Blazers drub Lakers
Originally published January 5, 2012 at 10:18 p.m., updated January 5, 2012 at 11:37 p.m.
Portland PORTLAND — The fans provided the first part of the sentence — “Beat L.A.!”
Then, the Blazers added “to a pulp.”
Thursday, Portland didn’t look like a team just hoping to hang with a club that has won two of the past three NBA championships. No, after dominating the Lakers 107-96, it looked like the team with the best record in the Western Conference.
Gerald Wallace dropped 31 points on 13-of-19 shooting. LaMarcus Aldridge added 28 points and 10 rebounds while going 11 of 20. And collectively, the Blazers (5-1) committed just four turnovers.
Then again, history would suggest Thursday’s result was not a surprise but rather an expectation.
Since the Lakers acquired Kobe Bryant in 1996, they are 6-24 in the Rose Garden. Moreover, Wallace won eight of 10 games against the Lakers while with the lowly Bobcats, and is 2-0 versus L.A. when in a Blazers jersey.
Wallace punctuated his mastery of the 16-time champs with an open-court windmill dunk in the third quarter, and when asked why he is so successful against the Lakers, he initially answered, “I don’t know,” before adding “I’ve done well against the Lakers and am hoping to bring that tradition here.”
So far, he has.
The Blazers’ 107 points were the most any team has scored against the Lakers (4-4) this season. Portland also committed 11 fewer turnovers than L.A. — this coming a week after the Blazers gave the ball up a whopping 25 times in their last game in the Rose Garden.
And really, that ball control was the difference Thursday.
The Lakers hit 9 of their first 10 shots and ended the first half shooting 61 percent. Somehow, the Blazers were still within four points by halftime despite shooting 43 percent. By game’s end, L.A. had outshot, out-rebounded, and out-free-throwed Portland.
And yet, there was no disputing who the dominant team was.
Part of that was due to Portland’s bench production — particularly that of Jamal Crawford. The 31-year-old scored 13 of his 17 points in the second half, in which he hit five of his nine shots. By comparison, the Lakers’ bench accounted for just 14 points while missing 19 of 24 attempts from the field.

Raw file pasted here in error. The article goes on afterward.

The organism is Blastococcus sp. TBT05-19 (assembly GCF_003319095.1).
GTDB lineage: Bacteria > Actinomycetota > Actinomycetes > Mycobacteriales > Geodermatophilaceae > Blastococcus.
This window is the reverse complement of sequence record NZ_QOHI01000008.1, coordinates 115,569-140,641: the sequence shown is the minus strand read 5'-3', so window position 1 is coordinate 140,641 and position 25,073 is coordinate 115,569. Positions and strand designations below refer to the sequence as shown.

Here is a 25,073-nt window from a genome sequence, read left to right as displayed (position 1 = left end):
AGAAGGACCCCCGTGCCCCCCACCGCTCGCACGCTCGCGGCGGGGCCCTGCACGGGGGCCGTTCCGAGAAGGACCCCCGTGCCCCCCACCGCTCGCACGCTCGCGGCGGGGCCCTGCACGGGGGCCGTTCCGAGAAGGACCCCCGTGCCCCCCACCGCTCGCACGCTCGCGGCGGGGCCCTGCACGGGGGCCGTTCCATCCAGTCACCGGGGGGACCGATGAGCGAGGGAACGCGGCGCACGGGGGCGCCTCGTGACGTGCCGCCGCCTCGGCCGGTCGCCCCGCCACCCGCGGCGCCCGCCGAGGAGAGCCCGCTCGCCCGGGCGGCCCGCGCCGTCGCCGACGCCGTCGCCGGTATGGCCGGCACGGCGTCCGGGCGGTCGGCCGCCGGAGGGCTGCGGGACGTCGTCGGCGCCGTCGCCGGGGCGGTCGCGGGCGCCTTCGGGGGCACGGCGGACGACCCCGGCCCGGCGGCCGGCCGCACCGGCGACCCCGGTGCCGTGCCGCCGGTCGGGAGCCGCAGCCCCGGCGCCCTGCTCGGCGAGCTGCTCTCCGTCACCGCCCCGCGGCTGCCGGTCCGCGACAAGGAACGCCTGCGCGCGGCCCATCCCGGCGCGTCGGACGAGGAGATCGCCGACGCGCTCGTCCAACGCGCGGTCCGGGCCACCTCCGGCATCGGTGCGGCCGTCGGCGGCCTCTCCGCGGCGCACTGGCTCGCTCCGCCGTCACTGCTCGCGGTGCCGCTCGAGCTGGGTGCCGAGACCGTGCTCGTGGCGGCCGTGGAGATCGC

Bryant led L.A. with 30 points on 13-of-24 shooting, but made just 5 of 13 in the second half. Much of that was a result of Wesley Matthews’ disrupting him on defense, which he has a history of doing.
“He (Kobe) is my favorite player,” said Matthews, who finished with 16 points. “That’s what happens when you go up against the best.”
Andrew Bynum added 21 points and 12 rebounds for the Lakers, who missed all 11 of their 3-point attempts.
The Blazers, who will take on the Suns in Phoenix on Friday, are the only team in the West to have lost just one game. Thursday, Aldridge asserted that the season was too young to draw any conclusions, but that compared to last year’s squad, “the chemistry is better. Nobody is complaining about shots or minutes. We got guys in it to win it.”
Because the preceding game on TNT between Miami and Atlanta went to triple overtime, fans expecting to watch the Blazers-Lakers game that followed were unable to view the first half.
The Rose Garden fans, of course, had access to those entertaining 24 minutes, but were also amused during timeouts — perhaps most so when the scoreboard showed interviews with various players asking what they might change their name to a la Metta World Peace (formerly Ron Artest).
Nicolas Batum said Paris World Peace, Aldridge said Metta World Peace 2, and Kurt Thomas glared stone-faced at the camera and responded, “Not a good question.”
On that note, the best sign in the Rose Garden Thursday? Tough to argue against “Tonight, I’m against World Peace.”